R7 - 5.320
R8 - 5.320
 

rjenkinsgb

Well-Known Member
Most Helpful Member
OK; from those readings, it appears the battery controller is in "ready to charge" state., with over-discharge still latched on.
That should be reset by connecting a charger.

The pin G6 voltage reading shows the cells are rather low and that may be holding the output off.


Can you check for continuity between battery positive and one of the external terminals & likewise pin R1 on the FET to another external terminal?

I'm wondering if there is a fuse or blown connection somewhere and one of the external terminals is now disconnected from the rest of the board??
 

David Banner

New Member
OK; from those readings, it appears the battery controller is in "ready to charge" state., with over-discharge still latched on.
That should be reset by connecting a charger.

The pin G6 voltage reading shows the cells are rather low and that may be holding the output off.


Can you check for continuity between battery positive and one of the external terminals & likewise pin R1 on the FET to another external terminal?

I'm wondering if there is a fuse or blown connection somewhere and one of the external terminals is now disconnected from the rest of the board??
I can unfold the external terminal part and expose the board connections. Lp1 to battery positive is continuous. And Lp5 to Negative terminal is continuous.

When you say another external terminal, please bear with me as I am not that good. Do you mean any of the Lp terminals?

I've included an image of the terminal part folder away from the board. It is still fully connected.

Can you please also confirm if I should be

1. inserting the images into the message
2. Inserting a thumbnail, or
3. leaving them without any insertion as you'll see them as an attachment

From my side I cannot see what you get and with being new to the forum it just dawned on me that if I can insert an image does that mean a non-inserted image doesn't get sent.

Thanks
20211025_222838.jpg
 

qazwiz

New Member
I shorted the + - external connections on the battery for less than half a second. Now the battery is not charging, it is not being recognised in the charger. The camera doesn't see it either. I've opened the battery pack and there are no obvious signs of damage. I am getting reading of DC 7.6v on parts of the pcb (which is correct), but the external terminals are reading 0.151v. I've attached images that I've put some info on. I can do basic multimeter reading where I connect a to b and provide info on the readout.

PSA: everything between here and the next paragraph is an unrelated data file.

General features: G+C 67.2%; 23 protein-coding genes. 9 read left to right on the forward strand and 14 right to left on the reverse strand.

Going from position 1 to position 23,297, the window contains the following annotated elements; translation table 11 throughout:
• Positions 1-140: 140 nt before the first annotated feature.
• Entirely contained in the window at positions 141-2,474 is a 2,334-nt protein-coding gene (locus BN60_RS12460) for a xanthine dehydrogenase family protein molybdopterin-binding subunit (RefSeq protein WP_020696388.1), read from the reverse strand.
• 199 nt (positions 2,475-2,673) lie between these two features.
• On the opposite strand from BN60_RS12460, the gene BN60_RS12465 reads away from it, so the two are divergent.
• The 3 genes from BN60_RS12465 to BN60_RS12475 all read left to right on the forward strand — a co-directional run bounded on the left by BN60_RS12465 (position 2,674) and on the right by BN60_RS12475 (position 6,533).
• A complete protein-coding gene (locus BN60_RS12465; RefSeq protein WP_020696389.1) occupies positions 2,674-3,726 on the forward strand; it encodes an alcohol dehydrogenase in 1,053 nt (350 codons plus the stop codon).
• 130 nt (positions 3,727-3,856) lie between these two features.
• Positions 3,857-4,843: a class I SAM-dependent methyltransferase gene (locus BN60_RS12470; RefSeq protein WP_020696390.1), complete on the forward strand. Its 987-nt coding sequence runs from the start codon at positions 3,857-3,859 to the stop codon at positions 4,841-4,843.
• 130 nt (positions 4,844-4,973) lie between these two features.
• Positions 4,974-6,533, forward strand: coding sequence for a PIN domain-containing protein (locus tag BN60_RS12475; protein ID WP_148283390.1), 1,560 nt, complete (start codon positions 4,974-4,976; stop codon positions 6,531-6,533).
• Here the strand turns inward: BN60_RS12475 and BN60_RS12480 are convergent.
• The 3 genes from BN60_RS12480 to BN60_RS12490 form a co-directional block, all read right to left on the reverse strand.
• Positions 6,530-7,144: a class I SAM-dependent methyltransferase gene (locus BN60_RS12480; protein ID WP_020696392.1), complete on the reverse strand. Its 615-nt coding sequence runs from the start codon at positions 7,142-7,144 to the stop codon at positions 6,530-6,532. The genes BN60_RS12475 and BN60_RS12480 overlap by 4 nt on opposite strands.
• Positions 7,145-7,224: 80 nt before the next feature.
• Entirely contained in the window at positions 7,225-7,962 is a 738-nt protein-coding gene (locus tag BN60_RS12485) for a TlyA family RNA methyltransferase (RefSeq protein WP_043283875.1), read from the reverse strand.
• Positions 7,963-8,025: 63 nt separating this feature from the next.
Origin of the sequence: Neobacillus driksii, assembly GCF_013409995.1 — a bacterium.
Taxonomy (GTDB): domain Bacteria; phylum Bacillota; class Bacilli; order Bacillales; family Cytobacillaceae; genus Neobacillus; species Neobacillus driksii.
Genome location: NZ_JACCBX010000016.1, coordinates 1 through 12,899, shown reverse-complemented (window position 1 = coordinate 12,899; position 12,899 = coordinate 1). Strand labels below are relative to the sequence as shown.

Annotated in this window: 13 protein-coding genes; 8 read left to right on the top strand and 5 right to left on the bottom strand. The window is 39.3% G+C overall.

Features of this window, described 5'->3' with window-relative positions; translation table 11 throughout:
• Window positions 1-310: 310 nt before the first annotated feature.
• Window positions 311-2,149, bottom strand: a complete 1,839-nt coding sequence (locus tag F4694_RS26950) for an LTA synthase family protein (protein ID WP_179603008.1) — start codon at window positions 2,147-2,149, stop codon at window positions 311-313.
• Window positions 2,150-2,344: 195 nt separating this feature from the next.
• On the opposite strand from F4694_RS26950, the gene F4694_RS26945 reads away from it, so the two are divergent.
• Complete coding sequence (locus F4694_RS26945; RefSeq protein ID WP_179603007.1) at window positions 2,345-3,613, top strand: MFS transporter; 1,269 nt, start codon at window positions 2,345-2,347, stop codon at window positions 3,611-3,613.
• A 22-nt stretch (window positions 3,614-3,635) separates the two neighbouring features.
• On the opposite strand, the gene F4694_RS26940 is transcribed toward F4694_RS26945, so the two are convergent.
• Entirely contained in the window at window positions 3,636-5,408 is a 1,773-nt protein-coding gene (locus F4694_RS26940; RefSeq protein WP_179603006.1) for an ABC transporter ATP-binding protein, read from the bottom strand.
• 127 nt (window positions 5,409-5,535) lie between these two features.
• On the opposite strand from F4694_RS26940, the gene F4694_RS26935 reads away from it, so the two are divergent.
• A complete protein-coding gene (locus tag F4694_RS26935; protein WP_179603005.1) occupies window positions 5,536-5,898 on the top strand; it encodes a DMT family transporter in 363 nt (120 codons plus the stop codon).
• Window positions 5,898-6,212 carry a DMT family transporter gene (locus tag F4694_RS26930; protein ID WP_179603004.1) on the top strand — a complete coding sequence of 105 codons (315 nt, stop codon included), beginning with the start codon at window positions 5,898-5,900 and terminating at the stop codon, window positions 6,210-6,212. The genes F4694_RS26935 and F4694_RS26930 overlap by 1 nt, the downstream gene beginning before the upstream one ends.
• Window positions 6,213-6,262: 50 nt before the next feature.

IF you "short" across a load it might be ok (obvious by description u didn't) but by your description i expect you popped your load

buy a new battery
 

rjenkinsgb

Well-Known Member
Most Helpful Member
I can unfold the external terminal part and expose the board connections. Lp1 to battery positive is continuous. And Lp5 to Negative terminal is continuous.
Strange.. It appear it's just low voltage, and may need to be in the charger for an hour or two to recover?

Re. images, if it's a small one I insert it as is, or for large images / several for info, I insert them then delete (backspace), click the image in the footer and insert as thumbnail.

That allows it to be expanded by anyone reading the thread if they wish, without taking masses of space.

If you go back to the thread after posting, I believe you should see it exactly as other users do, except having the edit option.
 

David Banner

New Member
Strange.. It appear it's just low voltage, and may need to be in the charger for an hour or two to recover?

Re. images, if it's a small one I insert it as is, or for large images / several for info, I insert them then delete (backspace), click the image in the footer and insert as thumbnail.

That allows it to be expanded by anyone reading the thread if they wish, without taking masses of space.

If you go back to the thread after posting, I believe you should see it exactly as other users do, except having the edit option.
OK. I will put it in the charger. But it is not registering in the charger at all. when I say registering, the charger's red light does not come on when the battery is inserted, whereas the red light was coming on before I shorted it.
 

rjenkinsgb

Well-Known Member
Most Helpful Member
Some chargers only allow a very low current if the battery is below a certain voltage threshold, as lithium cells are wrecked by a deep discharge and can overheat if force-charged from that state.

If the cells are still OK, as those appear to be, the low charge should bring the voltage up enough for normal charging to begin, after some time.

If not, then the power FET (IC with the red numbers) may have been damaged after all..

Can you still measure the cell voltage while it is n charge, to see if is increasing at all?
 

David Banner

New Member
Some chargers only allow a very low current if the battery is below a certain voltage threshold, as lithium cells are wrecked by a deep discharge and can overheat if force-charged from that state.

If the cells are still OK, as those appear to be, the low charge should bring the voltage up enough for normal charging to begin, after some time.

If not, then the power FET (IC with the red numbers) may have been damaged after all..

Can you still measure the cell voltage while it is n charge, to see if is increasing at all?
I might be able to measure it while it's in charge but would that be accurate? I've made a 7.5v battery from regular 1.5 cell batteries to kick off the charging and I'll see does that work and post back. In the interim I've managed to break (by mistake) the terminal connector (black) from the board, so I will have to re connect it before I do anything. Damn damn damn. When I've reconnected the terminal part and see if I can get charge from that 7.5v pack into the canon battery I will come back to you, but it will be a couple of days.
 

David Banner

New Member
Some chargers only allow a very low current if the battery is below a certain voltage threshold, as lithium cells are wrecked by a deep discharge and can overheat if force-charged from that state.

If the cells are still OK, as those appear to be, the low charge should bring the voltage up enough for normal charging to begin, after some time.

If not, then the power FET (IC with the red numbers) may have been damaged after all..

Can you still measure the cell voltage while it is n charge, to see if is increasing at all?
OK, I soldered the terminal back on, took a reading across lP1 lP5 and it was .0152
20211027_213957.jpg
i don't understand